Saturday night was the big Sigur Rós show at Vega
, a club complex in Copenhagen. I took a bus over about an hour before the show, and followed a crew of fans in Radiohead and old Sigur Rós shirts to the venue. The doors hadn't opened yet and there was a gathering of Danish indie-rocker diehards sitting on the slate in little groups in the shadow of the tour buses.
I was really hungry, and so walked on up the street and found a little café (Copenhagen is full of these) with outdoor seating under a big tree. I was all jittered up about the concert, couldn't really concentrate on the menu, and ordered a burger. While I was waiting for the food, I thought I heard "Er það ekki?" ("Is that right?") from the table across the patio. The Icelandic phrase jumped out at me - it was really strange to be hearing the Icelandic language outside of Iceland. I didn't believe it at first so kept listening to try to pick up the conversation.
Sure enough, there was a table of two beefy Icelanders in red sweatshirts and one chain-smokingly thin-headed guy. One of the stocky guys had an enormous gut and blonde ponytail and was swilling down beers, listening to the other sweatshirt guy. The third guy had some kind of radio microphone clipped to his shirt. They were all working on large plates of food, and they sure had the look of Sigur Rós roadies and stage crew about them.
I started thinking I'd go talk to them and introduce myself, and we'd all be fast friends, and they'd throw an all access pass around my neck and take me backstage ... but I was too chicken. So I sat there and ate my burger.
Then just as I was getting up the nerve to go over there, two more Icelanders, a youngish couple, came and sat down with the three dudes and then there were 5 people. I was thinking, "Wow, every Icelander in a 100-mile radius is here for the show." More intimidation.
So I paid my bill inside, and went into the bathroom. I vowed with myself that when I went back outside I'd at least say hi on my way back to the club.
When I got to the table, I decided to focus on just the 3 roadies. I mustered my best broken Icelandic and asked them if they were with Sigur Rós and they said yeah, they were, and I told them I was in town for the show and was going back to Iceland the next day. They asked me the usual stuff about what I was doing in Iceland, how long I had lived there, where I was from originally. The microphone man asked me if I had seen the band before, and I said oh yeah, I love Sigur Rós, these guys are amazing, and started rattling off shows in Boston, New York, and Reykjavík.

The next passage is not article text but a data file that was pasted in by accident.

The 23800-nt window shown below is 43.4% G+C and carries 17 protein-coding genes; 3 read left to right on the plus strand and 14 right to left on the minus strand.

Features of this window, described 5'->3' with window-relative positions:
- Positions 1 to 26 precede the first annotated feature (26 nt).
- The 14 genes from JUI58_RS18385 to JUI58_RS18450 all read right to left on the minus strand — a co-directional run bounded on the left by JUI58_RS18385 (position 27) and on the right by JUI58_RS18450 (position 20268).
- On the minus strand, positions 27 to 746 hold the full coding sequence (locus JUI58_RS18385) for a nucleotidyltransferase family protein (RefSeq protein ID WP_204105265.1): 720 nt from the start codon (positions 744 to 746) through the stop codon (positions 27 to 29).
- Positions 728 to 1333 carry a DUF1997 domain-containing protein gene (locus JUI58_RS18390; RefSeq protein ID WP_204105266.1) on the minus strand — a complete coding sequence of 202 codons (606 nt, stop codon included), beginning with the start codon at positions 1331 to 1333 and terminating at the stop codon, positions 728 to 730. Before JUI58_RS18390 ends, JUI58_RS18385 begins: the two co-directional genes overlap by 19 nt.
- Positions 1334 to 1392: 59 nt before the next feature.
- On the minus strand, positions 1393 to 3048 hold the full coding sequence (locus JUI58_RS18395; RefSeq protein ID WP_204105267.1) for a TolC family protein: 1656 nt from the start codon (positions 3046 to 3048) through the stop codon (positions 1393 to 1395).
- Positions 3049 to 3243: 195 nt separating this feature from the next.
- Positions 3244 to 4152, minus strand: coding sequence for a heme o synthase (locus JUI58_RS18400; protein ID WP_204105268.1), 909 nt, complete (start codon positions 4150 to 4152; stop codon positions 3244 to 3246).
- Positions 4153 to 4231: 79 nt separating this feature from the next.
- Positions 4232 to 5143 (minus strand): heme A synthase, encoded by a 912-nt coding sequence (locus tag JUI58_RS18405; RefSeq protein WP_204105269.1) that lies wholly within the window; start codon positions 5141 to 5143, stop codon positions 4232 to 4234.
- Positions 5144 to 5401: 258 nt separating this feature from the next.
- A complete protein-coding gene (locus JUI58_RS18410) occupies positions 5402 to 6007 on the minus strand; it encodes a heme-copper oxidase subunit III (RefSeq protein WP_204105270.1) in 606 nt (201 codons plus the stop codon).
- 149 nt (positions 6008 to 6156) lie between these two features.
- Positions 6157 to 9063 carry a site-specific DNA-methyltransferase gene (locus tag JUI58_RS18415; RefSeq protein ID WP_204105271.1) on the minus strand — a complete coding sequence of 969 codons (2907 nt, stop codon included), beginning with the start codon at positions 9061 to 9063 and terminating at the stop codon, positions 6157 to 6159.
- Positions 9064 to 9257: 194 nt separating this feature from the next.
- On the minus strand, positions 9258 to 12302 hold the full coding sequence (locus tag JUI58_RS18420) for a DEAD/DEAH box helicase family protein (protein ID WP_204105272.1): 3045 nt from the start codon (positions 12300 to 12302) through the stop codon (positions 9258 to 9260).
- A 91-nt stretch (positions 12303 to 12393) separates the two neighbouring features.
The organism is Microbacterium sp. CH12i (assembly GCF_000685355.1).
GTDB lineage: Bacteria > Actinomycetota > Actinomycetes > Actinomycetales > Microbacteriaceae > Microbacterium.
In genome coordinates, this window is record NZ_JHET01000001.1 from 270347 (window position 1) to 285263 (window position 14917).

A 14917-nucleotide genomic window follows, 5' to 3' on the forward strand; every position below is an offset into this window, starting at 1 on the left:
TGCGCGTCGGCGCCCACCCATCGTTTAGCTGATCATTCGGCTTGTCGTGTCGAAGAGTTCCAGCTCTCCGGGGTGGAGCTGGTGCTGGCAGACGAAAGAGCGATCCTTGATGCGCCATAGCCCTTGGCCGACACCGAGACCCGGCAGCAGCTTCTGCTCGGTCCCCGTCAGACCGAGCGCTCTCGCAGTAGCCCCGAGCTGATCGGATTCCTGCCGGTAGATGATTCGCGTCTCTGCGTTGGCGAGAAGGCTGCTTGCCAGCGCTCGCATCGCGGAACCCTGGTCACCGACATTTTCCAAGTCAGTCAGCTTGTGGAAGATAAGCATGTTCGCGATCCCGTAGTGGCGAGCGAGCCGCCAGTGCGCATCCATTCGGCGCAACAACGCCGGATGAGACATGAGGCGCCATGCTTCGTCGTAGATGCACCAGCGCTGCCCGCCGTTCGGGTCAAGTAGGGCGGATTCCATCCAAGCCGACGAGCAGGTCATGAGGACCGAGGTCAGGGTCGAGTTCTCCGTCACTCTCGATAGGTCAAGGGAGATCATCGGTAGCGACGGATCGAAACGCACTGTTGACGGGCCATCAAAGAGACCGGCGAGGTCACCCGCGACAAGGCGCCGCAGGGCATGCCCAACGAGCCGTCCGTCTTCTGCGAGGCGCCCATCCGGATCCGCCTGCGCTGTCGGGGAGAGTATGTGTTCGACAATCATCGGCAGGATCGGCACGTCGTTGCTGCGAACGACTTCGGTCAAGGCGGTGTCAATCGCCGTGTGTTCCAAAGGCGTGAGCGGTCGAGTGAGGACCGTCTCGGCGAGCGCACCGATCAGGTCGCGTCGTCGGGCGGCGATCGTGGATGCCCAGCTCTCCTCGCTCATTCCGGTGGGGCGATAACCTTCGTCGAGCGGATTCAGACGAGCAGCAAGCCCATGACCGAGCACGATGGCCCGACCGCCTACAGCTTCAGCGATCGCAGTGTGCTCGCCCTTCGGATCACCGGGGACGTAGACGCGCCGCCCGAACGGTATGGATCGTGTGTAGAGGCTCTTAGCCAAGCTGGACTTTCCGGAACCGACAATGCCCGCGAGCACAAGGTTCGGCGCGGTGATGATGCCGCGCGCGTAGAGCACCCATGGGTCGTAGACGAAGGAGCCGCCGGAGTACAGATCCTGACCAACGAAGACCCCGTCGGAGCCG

The mention of New York sent the thin-faced guy into a long Icelandic reverie, directed at the other roadies, about just how "brjálaður" (crazy) things had been at Radio City Music Hall. I was feeling a little awkward just standing there, not being able to fully follow the roadie reverie, so at a convenient pause I decided to move on. I wanted to say in my best fake Spinal Tap British, "David, do a good show alright." But I settled for "Gaman að sjá ykkur." ("Nice to see you.") And they told me to enjoy the show, and that was about it.
The concert was brilliant, of course. Sigur Rós is the only band I have seen live where the crowd is almost completely still the whole show, and the goosebumps moments come fast and furious. The Danish crowd was quiet during the music, but wildly enthusiastic at the beginning of each song, and stomped their feet on the wooden floor for an encore at the show's end.
Then as the band was taking its final bows, I had a realization. The young couple
who had been eating with the roadies, the ones sitting not 5 feet away from me, the ones who listened to my broken Icelandic ranting about the greatness of Sigur Rós, the ones I completely ignored, were Kjartan (the keyboardist) and his wife María, who plays violin with the band's permanent-resident string quartet Amina.
I was still feeling pretty jububbly about this hours later, getting drinks at Vega's downstairs bar
with some friends I had made at the concert. I was at the bar ordering a round of beers when I looked to my left and Kjartan was standing right there, shouldering his way in to order.
Now, with some nerve-calming beer under my belt, I asked him if he was Kjartan from Sigur Rós ("Are you really the first Bertucci's? Really? You?") to which he replied yes, he was. I told him they had done a brilliant show and, then, not knowing what else to say, launched into a conversation about my good friend from work who was in the same graduating class as Kjartan.
So, allt í lagi in the end. And once more, saved by the Iceland's vast web of personal connections.